Connected to Nature by Design

Thoughtful design can mitigate the effect of human encroachment on urban habitats and foster new ways for flora and fauna to peacefully coexist and even thrive alongside humans, a harmony that deeply benefits the health and wellness of people.

A recent trend in architecture and interior design has been the integration of nature into projects. The application of these biophilic design endeavours range from the mere display of natural images in space to more comprehensive strategies integrating nature into designs through the use of plants, gardens, access to light and fresh air, all in an effort to further connect humans to the natural world.

South facing opening with second floor Japanese Maple. South Kingsway Ravine, Toronto. Project Completion: 2019 (Photo: Art in Flight)

While a step in the right direction, I believe these tactics do not go far enough and too often remain merely aesthetic. My goal is to enhance the urban ecology rather than just implementing biophilic tactics. Biophilia takes a human-centric approach to nature, while an ecological mindset seeks biodiversity where humans are only one of many species within an urban environment. Where nature is concerned, we may not find a direct human justification for a design choice.

Ecology suggests that the choice, when it favours nature, will have indirect benefits to our species. But first we should accept that interior design is not restricted to enclosed conditioned volumes but extends to the adjacent exterior spaces. Our influence there should engage our aesthetic minds and ecological consciousness.

As a residential architect deeply concerned with the quality of urban life, my journey in design has led me to focus on crafting buildings and interiors that transcend the traditional indoor/outdoor boundary and create spaces that take advantage of strategies and tactics aimed at enhancing our connection to the natural world.

Second floor suite living dinning room looking into porch and ravine. Two-unit Toronto
ravine house. Project Completion: 2015 (Photo: Revelateur Studio)

I typically begin by creating experiences that are focused on location-specific natural features. It’s not merely about isolated moments but the experience of a multitude of moments that constantly shift with the time of day and year. [image 1 and 2]. Working from the inside out, I carve out wall and roof openings that capture the changes in natural light. These changing light conditions suggest which species of flora can be added to increase the diversity of the fauna, and vice-versa, to enhance the interior experience. The resulting material palette includes more than traditional building materials but also plants like lavender and juniper, among others.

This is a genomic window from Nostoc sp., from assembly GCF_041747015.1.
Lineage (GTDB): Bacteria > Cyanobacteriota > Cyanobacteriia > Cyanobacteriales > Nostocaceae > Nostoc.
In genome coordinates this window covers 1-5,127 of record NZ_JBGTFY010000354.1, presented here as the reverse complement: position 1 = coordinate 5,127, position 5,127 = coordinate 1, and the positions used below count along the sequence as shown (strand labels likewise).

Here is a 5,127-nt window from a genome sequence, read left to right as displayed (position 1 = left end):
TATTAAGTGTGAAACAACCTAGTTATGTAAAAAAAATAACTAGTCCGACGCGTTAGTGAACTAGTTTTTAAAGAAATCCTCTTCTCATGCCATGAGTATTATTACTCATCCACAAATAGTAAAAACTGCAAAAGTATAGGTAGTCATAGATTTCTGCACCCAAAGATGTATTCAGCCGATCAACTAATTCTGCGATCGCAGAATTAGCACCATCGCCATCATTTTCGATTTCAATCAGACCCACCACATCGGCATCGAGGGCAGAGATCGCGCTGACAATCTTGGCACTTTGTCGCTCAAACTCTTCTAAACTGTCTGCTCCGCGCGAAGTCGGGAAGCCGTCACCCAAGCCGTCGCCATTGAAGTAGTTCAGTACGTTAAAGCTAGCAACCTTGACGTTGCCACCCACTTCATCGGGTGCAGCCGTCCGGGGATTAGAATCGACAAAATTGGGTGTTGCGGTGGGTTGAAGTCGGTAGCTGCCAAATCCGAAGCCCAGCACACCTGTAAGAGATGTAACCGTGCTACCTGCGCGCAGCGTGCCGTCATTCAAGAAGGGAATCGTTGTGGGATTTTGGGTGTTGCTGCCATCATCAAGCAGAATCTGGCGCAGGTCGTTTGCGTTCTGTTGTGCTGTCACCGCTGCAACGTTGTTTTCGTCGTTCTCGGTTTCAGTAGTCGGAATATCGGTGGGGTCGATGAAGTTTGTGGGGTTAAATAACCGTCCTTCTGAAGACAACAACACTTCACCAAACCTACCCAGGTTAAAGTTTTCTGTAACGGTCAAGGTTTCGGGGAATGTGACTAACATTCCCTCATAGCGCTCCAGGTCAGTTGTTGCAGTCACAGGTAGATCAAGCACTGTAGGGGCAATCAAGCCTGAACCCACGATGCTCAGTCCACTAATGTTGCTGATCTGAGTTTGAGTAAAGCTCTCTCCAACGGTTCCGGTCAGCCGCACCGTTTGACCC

Second Floor Suite Kitchen looking into Terrace with Reddendum. Two-unit Toronto
ravine house. Project Completion: 2015 (Photo: Revelateur Studio)

Colour is not just “painted onto walls” but also appears in the foreground of the view just outside openings, more than a mere image seen through a picture window. A rhododendron will speak of spring when pink flowers appear and welcome pollinators [image 3]; a morning shower underlines the slight daily variations of changing seasons [image 4 and 5]; a tall window opens onto a ravine. Summer sun and green leaves become a distant memory when viewing the same space now covered in snow and silent. Making use of a spectacular landscape is an easy, if not obvious, design choice.

Ensuite bathroom contemporary arts & craft house looking into a Toronto ravine. Completed: 2021 (Photo: Art in Flight)

Unfortunately, many urban environments do not come with readymade landscapes, but they can be created to enhance the spatial experience. For example, with the mid-rise condo The Ritchie completed in 2010, I was given an industrial warehouse site to work with and transformed it to a residential enclave amidst other adjacent industrial uses. The process began by considering the century old oak trees that resided in the yards of neighbouring properties.

From the outset I planned to make the courtyard an outdoor room, that all the suite interiors could look onto, and some directly access. I added large growing trees to this courtyard, giving the local fauna, specifically birds, access to an unbroken habitat, accounting for the vegetation of adjacent properties. This approach isn’t merely visual trickery, it is experiential. I crafted indoor and outdoor spaces to invite inhabitants to engage with the landscape. The benefits of changing light conditions and the sound of water created a social space that functioned as an extension of the interior spaces [image 6]. Increasingly, urban inhabitants are aware that these biophilic environments enhance their well-being.

Ensuite bathroom looking into a Toronto ravine. Project Completion: 2019 (Photo: Art in Flight)

The time has come for architects and designers alike to take advantage of this increased awareness of the benefits of a biophilic approach to design and push the boundaries even further and embrace an ecology-focused mindset, where humans are one of the many species that architecture and design can serve. If my experience is any indication, a less human-centric approach is ironically more beneficial to us. It is an approach which offers a myriad of delightful moments and supports our well-being and the natural world.

David Anand Peterson is the principal of his eponymous Toronto-based architecture and interior design studio, and a professor in the Faculty of Animation, Arts, and Design at Sheridan College in Toronto.

Courtyard adjacent to Suites of The Ritchie Courtyard Residences in Roncesvalles Village, Toronto. Project Completion: 2012 (Photo: Art in Flight. Landscape Architect: Vern Reed Olson Landscape Architect)